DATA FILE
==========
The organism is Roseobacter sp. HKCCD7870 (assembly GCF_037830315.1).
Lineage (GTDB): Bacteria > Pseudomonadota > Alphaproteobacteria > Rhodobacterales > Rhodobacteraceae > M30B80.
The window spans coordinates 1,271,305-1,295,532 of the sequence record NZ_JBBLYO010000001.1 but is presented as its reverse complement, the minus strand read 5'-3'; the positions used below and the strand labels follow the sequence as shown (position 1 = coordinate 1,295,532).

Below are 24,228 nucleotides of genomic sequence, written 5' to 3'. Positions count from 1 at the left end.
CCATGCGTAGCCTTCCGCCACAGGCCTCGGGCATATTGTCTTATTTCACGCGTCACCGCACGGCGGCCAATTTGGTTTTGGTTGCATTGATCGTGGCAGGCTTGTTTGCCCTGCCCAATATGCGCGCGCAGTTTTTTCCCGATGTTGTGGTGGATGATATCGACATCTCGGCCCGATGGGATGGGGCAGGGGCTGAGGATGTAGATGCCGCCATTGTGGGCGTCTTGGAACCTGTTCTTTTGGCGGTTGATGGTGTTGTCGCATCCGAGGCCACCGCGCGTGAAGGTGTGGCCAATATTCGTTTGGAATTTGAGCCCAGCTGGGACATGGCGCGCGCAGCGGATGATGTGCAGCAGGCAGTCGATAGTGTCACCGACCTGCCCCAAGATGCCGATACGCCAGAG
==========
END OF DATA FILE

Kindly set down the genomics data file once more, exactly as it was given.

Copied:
The organism is Roseobacter sp. HKCCD7870 (assembly GCF_037830315.1).
Lineage (GTDB): Bacteria > Pseudomonadota > Alphaproteobacteria > Rhodobacterales > Rhodobacteraceae > M30B80.
The window spans coordinates 1,271,305-1,295,532 of the sequence record NZ_JBBLYO010000001.1 but is presented as its reverse complement, the minus strand read 5'-3'; the positions used below and the strand labels follow the sequence as shown (position 1 = coordinate 1,295,532).

Below are 24,228 nucleotides of genomic sequence, written 5' to 3'. Positions count from 1 at the left end.
CCATGCGTAGCCTTCCGCCACAGGCCTCGGGCATATTGTCTTATTTCACGCGTCACCGCACGGCGGCCAATTTGGTTTTGGTTGCATTGATCGTGGCAGGCTTGTTTGCCCTGCCCAATATGCGCGCGCAGTTTTTTCCCGATGTTGTGGTGGATGATATCGACATCTCGGCCCGATGGGATGGGGCAGGGGCTGAGGATGTAGATGCCGCCATTGTGGGCGTCTTGGAACCTGTTCTTTTGGCGGTTGATGGTGTTGTCGCATCCGAGGCCACCGCGCGTGAAGGTGTGGCCAATATTCGTTTGGAATTTGAGCCCAGCTGGGACATGGCGCGCGCAGCGGATGATGTGCAGCAGGCAGTCGATAGTGTCACCGACCTGCCCCAAGATGCCGATACGCCAGAG